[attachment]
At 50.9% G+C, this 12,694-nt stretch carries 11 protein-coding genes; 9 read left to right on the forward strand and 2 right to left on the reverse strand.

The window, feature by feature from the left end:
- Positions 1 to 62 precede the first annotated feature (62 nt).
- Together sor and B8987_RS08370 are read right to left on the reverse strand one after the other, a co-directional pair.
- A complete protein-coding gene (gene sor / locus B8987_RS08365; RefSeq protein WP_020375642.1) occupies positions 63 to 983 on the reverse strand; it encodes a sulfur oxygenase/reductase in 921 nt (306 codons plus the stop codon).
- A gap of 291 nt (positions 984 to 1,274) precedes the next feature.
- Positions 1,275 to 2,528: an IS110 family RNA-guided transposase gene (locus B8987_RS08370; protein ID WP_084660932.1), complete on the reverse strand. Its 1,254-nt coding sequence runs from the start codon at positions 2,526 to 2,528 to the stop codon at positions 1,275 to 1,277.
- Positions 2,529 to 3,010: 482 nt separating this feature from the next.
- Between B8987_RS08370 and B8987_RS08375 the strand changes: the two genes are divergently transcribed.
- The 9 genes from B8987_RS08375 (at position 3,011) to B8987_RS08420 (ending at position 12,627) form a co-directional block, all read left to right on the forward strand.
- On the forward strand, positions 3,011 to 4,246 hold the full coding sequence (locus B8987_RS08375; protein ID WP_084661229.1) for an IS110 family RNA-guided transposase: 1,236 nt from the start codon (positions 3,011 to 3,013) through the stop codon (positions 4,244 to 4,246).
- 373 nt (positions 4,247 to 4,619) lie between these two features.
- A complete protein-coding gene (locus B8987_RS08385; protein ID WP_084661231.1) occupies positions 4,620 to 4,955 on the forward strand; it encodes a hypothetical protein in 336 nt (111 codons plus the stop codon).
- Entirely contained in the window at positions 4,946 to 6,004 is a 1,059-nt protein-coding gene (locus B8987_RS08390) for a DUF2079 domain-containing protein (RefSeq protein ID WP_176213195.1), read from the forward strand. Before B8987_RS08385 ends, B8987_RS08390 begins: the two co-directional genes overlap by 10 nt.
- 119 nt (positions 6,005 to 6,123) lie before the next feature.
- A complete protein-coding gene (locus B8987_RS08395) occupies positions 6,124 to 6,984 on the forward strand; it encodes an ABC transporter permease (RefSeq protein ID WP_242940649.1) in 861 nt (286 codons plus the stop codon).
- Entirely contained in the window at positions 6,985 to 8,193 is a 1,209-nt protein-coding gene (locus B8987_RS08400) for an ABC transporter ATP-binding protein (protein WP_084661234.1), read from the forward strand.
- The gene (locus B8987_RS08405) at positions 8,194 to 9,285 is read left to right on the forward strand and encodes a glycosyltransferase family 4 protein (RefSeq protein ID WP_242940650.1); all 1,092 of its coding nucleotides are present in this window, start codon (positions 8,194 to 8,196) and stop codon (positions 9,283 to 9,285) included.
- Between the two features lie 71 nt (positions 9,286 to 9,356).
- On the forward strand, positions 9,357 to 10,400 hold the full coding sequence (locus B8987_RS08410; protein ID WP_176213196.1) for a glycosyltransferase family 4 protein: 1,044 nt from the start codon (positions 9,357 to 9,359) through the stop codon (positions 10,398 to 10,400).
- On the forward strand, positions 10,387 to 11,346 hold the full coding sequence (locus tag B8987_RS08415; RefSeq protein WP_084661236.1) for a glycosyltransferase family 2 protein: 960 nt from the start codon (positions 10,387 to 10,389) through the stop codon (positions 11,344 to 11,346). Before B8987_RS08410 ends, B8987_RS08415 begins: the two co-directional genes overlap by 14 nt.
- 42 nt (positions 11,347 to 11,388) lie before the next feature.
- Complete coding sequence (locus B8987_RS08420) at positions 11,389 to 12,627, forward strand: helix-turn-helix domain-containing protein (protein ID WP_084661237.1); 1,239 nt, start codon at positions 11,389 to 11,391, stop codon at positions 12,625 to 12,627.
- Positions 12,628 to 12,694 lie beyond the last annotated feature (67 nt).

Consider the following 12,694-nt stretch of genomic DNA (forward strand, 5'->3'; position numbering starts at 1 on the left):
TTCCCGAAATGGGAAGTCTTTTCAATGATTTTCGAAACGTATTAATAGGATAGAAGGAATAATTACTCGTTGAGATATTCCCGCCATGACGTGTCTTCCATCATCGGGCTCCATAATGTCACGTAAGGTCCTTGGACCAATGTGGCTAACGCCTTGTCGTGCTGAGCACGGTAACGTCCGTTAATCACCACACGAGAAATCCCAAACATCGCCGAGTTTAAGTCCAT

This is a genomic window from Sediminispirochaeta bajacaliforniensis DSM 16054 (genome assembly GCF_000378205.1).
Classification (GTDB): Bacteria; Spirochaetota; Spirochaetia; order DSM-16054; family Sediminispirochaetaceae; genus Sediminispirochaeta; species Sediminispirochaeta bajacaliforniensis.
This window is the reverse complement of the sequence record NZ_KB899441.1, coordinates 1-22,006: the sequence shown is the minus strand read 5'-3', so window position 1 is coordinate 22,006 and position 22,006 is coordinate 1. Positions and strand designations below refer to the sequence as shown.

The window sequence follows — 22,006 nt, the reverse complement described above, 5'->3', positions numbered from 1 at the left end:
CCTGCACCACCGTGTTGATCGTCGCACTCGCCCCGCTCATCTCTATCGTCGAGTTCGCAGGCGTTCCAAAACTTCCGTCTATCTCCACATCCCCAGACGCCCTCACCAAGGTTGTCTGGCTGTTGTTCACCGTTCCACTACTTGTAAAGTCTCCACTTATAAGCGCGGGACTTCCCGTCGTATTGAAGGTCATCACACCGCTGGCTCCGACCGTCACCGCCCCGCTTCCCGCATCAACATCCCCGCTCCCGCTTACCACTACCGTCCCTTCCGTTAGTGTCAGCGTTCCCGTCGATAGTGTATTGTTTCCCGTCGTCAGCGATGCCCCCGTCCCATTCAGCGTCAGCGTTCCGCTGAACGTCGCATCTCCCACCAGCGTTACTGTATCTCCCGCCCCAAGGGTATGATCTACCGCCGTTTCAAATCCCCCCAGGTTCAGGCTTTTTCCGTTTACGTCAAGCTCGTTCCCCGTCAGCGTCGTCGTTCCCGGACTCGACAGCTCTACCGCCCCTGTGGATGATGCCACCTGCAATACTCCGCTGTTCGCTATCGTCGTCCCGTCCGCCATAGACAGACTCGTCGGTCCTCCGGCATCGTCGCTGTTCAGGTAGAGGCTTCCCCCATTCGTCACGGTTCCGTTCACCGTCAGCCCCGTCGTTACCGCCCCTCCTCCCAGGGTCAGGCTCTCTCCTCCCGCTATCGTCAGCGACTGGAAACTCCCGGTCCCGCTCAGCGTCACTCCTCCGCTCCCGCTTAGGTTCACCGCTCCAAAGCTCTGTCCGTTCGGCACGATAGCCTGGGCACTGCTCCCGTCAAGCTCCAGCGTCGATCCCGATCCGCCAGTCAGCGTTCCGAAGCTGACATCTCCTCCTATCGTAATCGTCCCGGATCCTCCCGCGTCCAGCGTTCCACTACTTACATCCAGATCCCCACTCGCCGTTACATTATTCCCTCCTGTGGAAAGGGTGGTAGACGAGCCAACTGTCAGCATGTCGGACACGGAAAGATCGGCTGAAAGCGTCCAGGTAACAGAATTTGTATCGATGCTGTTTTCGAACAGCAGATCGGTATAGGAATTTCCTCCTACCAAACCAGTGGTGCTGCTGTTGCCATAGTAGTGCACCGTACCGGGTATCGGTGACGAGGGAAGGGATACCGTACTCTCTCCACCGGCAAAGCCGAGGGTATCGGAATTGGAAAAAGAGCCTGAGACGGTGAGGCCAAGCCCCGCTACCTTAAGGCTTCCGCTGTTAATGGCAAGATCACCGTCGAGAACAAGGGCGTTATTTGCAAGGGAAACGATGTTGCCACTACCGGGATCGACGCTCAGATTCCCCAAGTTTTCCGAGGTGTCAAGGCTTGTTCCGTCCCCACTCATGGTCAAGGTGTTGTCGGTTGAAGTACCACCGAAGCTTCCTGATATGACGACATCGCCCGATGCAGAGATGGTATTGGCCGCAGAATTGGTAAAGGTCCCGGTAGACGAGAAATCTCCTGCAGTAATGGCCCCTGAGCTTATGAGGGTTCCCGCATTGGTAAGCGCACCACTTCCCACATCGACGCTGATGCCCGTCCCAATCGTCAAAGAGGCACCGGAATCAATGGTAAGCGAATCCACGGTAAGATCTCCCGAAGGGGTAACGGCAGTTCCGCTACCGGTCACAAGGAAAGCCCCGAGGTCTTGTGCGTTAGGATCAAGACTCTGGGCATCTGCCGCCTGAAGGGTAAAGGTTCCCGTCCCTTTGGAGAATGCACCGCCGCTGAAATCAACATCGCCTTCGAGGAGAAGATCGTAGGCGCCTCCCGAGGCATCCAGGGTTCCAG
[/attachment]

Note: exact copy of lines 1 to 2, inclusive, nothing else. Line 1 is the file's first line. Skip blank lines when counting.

At 50.9% G+C, this 12,694-nt stretch carries 11 protein-coding genes; 9 read left to right on the forward strand and 2 right to left on the reverse strand.

The window, feature by feature from the left end: